Stuck in the safe world of machine politics and parliamentary-type reporting, their comprehension of the current unrest still speaks of 'errant' political/financial behaviour and 'misapplied' capitalist democracy.
Such was the intonation when Jeremy Paxman asked Michael Moore what he hoped Occupy Wall Street could achieve.
Did Moore want to change capitalism or end it, Paxman enquired? "End it", came the unequivocal response.
Capitalism is an "evil", inequitable system, Moore asserted, adding, as importantly, that the very function of standard politics has been to protect the rich and help maintain that very system of power.
For Moore, that's why people are now on the street, rejecting both the life-sucking power of greedy bankers and what's been handed-down to them as 'political partcipation'.
While Paxman seemed to acknowledge the frustration behind such action, he struggled to see how its aims could be advanced outwith the 'political process', the assumption being that OWS is not, in Paxman's BBC world, 'political'.
Thus, does Paxman (BBC annual salary, circa £750,000), like so many comfortable liberal media careerists, maintain a homogenised notion of what constitutes 'political life'.
Nor does the spectre of global occupation and rejection of corporate existence easily register in the liberal mindset as 'political crisis'.
That term denotes, more-readily, perceived 'emergencies' in party and governmental life: corruption/expenses scandals and the like.
Witness the liberal buzz as the BBC, Guardian and other 'vanguard' media recover the scandalous detail on fallen Defence Secretary Liam Fox.
Of course, Fox's demise is newsworthy, the media copy serving to reveal a little more of the cosy relations between our political and business elites. But it also helps cement the notion of a 'liberal protectorate' acting to 'insure' us against those 'shocking abuses' of the system.
It speaks, implicitly, of Fox as some aberration within an otherwise functional, if still imperfect, system. In the process, we're encouraged to believe that the liberal media, like liberal politicians, are doing 'their job' in working to expose and weed-out the offenders. Rarely, if ever, does this come with any more damning indictment of the system itself.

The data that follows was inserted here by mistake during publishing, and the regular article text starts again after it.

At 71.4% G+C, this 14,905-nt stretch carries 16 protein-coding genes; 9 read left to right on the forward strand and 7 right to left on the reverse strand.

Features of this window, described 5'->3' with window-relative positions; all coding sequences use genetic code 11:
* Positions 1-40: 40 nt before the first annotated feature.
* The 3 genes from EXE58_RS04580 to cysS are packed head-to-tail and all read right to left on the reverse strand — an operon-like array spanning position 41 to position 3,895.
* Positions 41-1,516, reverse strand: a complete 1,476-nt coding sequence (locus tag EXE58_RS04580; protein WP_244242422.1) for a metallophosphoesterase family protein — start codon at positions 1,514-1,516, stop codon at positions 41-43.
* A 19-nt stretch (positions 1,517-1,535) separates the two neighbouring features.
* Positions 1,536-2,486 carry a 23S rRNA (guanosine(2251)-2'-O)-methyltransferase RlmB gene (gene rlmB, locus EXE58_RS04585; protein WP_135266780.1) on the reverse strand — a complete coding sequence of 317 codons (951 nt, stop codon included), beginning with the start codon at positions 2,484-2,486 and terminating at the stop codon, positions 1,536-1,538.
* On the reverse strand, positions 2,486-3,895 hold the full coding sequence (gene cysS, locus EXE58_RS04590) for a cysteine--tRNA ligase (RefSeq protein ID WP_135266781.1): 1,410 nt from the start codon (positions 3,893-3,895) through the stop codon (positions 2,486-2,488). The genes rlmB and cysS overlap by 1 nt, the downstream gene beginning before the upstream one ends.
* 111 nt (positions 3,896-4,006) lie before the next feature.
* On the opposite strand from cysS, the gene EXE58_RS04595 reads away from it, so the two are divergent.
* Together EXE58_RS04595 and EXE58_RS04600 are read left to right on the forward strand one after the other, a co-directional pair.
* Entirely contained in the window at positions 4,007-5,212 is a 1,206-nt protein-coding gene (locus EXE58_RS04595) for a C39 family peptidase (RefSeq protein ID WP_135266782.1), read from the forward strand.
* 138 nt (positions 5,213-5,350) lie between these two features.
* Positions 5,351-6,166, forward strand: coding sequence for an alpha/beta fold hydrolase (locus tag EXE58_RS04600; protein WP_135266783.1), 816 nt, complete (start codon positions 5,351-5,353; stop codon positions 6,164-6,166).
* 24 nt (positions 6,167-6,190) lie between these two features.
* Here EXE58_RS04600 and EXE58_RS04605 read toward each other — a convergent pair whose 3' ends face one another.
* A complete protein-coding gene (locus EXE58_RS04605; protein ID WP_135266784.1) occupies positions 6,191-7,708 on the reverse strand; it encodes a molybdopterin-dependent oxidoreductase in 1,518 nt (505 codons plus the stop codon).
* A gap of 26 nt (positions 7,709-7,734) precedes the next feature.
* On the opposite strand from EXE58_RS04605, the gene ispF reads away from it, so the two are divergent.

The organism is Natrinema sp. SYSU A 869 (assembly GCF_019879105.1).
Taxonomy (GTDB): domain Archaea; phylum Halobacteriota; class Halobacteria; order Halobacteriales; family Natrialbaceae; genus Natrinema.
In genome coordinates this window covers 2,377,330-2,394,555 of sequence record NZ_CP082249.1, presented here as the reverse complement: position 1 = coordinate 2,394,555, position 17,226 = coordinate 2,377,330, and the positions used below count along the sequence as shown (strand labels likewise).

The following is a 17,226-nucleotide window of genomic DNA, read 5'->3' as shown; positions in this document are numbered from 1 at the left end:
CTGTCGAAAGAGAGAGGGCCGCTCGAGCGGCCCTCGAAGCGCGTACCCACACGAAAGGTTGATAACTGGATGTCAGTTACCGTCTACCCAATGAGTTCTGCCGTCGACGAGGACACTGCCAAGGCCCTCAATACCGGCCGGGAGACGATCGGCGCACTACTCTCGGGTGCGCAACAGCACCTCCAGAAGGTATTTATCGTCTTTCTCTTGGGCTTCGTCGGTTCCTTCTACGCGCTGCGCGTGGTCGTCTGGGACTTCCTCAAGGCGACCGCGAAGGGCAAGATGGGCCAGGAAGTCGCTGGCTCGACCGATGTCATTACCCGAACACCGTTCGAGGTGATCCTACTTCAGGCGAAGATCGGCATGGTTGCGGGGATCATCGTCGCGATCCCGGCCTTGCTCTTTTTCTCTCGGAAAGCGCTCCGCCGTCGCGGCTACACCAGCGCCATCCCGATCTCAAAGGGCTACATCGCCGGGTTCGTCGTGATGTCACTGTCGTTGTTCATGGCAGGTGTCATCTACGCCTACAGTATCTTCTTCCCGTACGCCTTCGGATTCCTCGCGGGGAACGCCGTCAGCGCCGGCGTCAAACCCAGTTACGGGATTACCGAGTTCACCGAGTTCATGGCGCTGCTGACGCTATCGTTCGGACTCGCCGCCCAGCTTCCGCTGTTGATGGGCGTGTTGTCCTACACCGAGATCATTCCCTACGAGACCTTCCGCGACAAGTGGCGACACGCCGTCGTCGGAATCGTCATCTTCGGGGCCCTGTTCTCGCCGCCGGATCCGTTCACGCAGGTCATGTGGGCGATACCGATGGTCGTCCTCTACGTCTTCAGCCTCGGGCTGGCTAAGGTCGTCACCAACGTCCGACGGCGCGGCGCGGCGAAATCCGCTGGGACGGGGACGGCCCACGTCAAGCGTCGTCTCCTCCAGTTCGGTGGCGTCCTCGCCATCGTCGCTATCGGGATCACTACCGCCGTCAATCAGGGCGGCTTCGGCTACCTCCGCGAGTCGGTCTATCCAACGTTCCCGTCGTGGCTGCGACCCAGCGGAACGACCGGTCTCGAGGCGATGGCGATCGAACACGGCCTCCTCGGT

But liberals also need to be 'on the street', to be seen as present, aware, 'involved'.
And so liberal politicians and journalists 'shadow' the new direct-action politics - as with the radical blogosphere - like 'awkward oldies' fascinated by an edgy young trend, wanting to get in with the 'subculture', the people, 'the kids', the 'zeitgeist'; a hovering, anxious force afraid of being shut-out.
Thus do the dynamics behind Occupy Wall Street make for instructive observation on liberal sensitivity and its identity crisis.
Chris Hedges, a prolific chronicler of the OWS and wider protests, sees this nascent rejection of corporate life as a key threat to capitalist and liberal interests, alike:
"Tinkering with the corporate state will not work. We will either be plunged into neo-feudalism and environmental catastrophe or we will wrest power from corporate hands. This radical message, one that demands a reversal of the corporate coup, is one the power elite, including the liberal class, is desperately trying to thwart.For Hedges, the space for liberal response is becoming acutely narrowed:
"But the liberal class has no credibility left. It collaborated with corporate lobbyists to neglect the rights of tens of millions of Americans, as well as the innocents in our imperial wars. The best that liberals can do is sheepishly pretend this is what they wanted all along."And with this has come a heightened resistance to liberal co-optation:
"The Occupy Wall Street movement, like all radical movements, has obliterated the narrow political parameters. It proposes something new. It will not make concessions with corrupt systems of corporate power. It holds fast to moral imperatives regardless of the cost. It confronts authority out of a sense of responsibility. It is not interested in formal positions of power. It is not seeking office. It is not trying to get people to vote. It has no resources. It can’t carry suitcases of money to congressional offices or run millions of dollars of advertisements. All it can do is ask us to use our bodies and voices, often at personal risk, to fight back. It has no other way of defying the corporate state. This rebellion creates a real community instead of a managed or virtual one. It affirms our dignity. It permits us to become free and independent human beings."As the resistance of OWS to any friendly endorsements from Obama or advances from his Democrats shows, the movement, worldwide, appears particularly vigilant to party takeovers.
With the protest movement exercising new strategies of real political action, the potential displacement of standard liberal politics is of gathering concern both to party and media liberals as well as the system of corporate power they serve.
Here's to the intensification of their common crises.